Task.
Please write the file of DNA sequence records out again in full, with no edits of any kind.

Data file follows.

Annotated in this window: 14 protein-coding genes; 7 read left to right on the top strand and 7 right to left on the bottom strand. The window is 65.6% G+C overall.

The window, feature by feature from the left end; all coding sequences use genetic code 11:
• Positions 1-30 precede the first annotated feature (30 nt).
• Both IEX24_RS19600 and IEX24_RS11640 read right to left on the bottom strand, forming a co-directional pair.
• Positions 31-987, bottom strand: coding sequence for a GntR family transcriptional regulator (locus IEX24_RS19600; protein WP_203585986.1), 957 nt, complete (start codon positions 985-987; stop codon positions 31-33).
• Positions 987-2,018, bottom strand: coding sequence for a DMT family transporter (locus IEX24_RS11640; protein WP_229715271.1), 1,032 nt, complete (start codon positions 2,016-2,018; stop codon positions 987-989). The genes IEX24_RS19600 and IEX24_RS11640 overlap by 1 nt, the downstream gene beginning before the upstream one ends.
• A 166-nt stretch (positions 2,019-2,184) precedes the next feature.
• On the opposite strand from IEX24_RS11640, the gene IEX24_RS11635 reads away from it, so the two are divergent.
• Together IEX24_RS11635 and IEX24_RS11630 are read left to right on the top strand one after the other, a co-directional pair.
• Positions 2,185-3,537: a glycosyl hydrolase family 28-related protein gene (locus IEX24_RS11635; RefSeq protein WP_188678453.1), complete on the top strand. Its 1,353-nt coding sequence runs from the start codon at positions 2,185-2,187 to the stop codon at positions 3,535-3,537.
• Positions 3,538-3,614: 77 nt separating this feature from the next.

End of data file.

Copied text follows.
Annotated in this window: 14 protein-coding genes; 7 read left to right on the top strand and 7 right to left on the bottom strand. The window is 65.6% G+C overall.

The window, feature by feature from the left end; all coding sequences use genetic code 11:
• Positions 1-30 precede the first annotated feature (30 nt).
• Both IEX24_RS19600 and IEX24_RS11640 read right to left on the bottom strand, forming a co-directional pair.
• Positions 31-987, bottom strand: coding sequence for a GntR family transcriptional regulator (locus IEX24_RS19600; protein WP_203585986.1), 957 nt, complete (start codon positions 985-987; stop codon positions 31-33).
• Positions 987-2,018, bottom strand: coding sequence for a DMT family transporter (locus IEX24_RS11640; protein WP_229715271.1), 1,032 nt, complete (start codon positions 2,016-2,018; stop codon positions 987-989). The genes IEX24_RS19600 and IEX24_RS11640 overlap by 1 nt, the downstream gene beginning before the upstream one ends.
• A 166-nt stretch (positions 2,019-2,184) precedes the next feature.
• On the opposite strand from IEX24_RS11640, the gene IEX24_RS11635 reads away from it, so the two are divergent.
• Together IEX24_RS11635 and IEX24_RS11630 are read left to right on the top strand one after the other, a co-directional pair.
• Positions 2,185-3,537: a glycosyl hydrolase family 28-related protein gene (locus IEX24_RS11635; RefSeq protein WP_188678453.1), complete on the top strand. Its 1,353-nt coding sequence runs from the start codon at positions 2,185-2,187 to the stop codon at positions 3,535-3,537.
• Positions 3,538-3,614: 77 nt separating this feature from the next.